By Michelle Lorimer — I first came to volunteer at the Club in the fall of 2014. My introduction to L’Arche Daybreak was, like many of yours perhaps, through a book — through several books by Henri Nouwen actually. In those books I had read about a community called Daybreak and about the people in it. It all seemed larger than life and I was in awe at the blessedness being described.
I hadn’t made the connection that Daybreak was not so much larger than life at all — it was in fact the same community that kept a quiet steady pace, right across the road from where I lived, among the ever-growing development of buildings on Yonge Street in Richmond Hill.
So when a friend who was already a volunteer at Daybreak introduced me to Toni Urbanski and Toni suggested I bring my guitar and help with music at the Club, I said, “OK.”
I don’t remember much about that first warm fall day at the Club, except for feeling strangely disoriented and warmly welcomed – by a group of strangers, who were, in part, aware, present, curious, gentle, shy, careful, honest and accepting. This group of core members and Day Program attendees were to eventually become singing buddies and over the many months and years that we’d go on to sing on Tuesdays at the Club, we developed a repertoire of songs to sing together.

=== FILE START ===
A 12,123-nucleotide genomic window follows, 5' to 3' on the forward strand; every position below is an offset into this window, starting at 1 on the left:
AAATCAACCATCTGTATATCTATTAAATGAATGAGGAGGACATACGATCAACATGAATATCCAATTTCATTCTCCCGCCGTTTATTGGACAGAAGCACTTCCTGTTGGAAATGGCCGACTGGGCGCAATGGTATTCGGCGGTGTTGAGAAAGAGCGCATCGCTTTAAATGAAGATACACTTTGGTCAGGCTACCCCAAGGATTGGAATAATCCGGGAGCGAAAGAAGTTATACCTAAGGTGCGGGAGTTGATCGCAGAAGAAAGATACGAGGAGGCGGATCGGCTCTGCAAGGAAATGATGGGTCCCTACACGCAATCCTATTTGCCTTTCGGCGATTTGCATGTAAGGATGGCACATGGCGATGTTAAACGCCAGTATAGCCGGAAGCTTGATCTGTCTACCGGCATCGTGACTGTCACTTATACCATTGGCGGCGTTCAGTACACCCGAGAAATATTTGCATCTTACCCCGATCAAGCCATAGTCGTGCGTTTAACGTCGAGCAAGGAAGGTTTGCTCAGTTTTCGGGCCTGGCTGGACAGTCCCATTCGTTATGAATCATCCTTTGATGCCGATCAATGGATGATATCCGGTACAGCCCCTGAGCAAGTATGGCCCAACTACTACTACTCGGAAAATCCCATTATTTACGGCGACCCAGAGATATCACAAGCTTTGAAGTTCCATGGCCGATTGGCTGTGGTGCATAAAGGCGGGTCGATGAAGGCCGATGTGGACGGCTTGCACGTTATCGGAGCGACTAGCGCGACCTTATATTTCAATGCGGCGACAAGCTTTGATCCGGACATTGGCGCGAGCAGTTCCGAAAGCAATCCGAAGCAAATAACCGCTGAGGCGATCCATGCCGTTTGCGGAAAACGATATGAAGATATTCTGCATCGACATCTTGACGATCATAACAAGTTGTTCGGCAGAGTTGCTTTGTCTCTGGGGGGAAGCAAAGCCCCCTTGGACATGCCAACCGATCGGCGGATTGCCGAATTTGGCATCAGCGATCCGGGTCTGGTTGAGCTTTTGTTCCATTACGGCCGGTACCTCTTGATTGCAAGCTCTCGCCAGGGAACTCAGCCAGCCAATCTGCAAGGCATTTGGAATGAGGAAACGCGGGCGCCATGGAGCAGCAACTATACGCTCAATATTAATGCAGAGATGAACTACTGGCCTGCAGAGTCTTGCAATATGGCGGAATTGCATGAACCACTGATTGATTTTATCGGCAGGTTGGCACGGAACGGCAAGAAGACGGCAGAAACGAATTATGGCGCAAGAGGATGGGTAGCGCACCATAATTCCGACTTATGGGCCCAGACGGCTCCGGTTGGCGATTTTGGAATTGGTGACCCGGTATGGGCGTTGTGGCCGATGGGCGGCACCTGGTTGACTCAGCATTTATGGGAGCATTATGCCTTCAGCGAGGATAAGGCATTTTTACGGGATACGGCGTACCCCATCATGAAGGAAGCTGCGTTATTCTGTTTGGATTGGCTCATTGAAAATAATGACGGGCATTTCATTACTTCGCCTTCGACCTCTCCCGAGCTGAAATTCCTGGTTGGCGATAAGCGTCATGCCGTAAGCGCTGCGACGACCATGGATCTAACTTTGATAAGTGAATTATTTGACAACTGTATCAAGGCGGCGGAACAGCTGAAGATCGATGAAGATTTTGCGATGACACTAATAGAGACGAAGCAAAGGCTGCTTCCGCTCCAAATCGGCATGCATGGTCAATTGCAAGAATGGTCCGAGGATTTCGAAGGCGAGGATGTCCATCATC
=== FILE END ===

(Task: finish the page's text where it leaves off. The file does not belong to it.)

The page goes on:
What I love about my time volunteering and interacting with my fellow music-makers at the Club is the laughter and silliness and enjoyment of each other that we experience – when we make it through every verse of The Cat Came Back at Helen’s request, or when we cheer after one of Luigi’s piano solos in Folsom Prison Blues; when we appreciate the gentle beauty of Kim singing Edelweiss; when “Jukebox” John Bloss interjects to request yet another song on his “favorites” playlist; and when Ellen finally comes in we conclude by singing Jane, before John yells out “lunch time!”
What I love about my time volunteering with this group of people is what they have taught me without trying to teach me anything: lessons about learning how to respect and be attentive to others; lessons about the connection between music and memory…and joy; lessons about the great value of doing simple things together, things that have no productivity in and of themselves but things that enrich our lives by bringing joy and helping us feel “together.” And finally, through their presence and gracious acceptance of me among them — lessons about the value of every life and the love and delight of God for each of His children.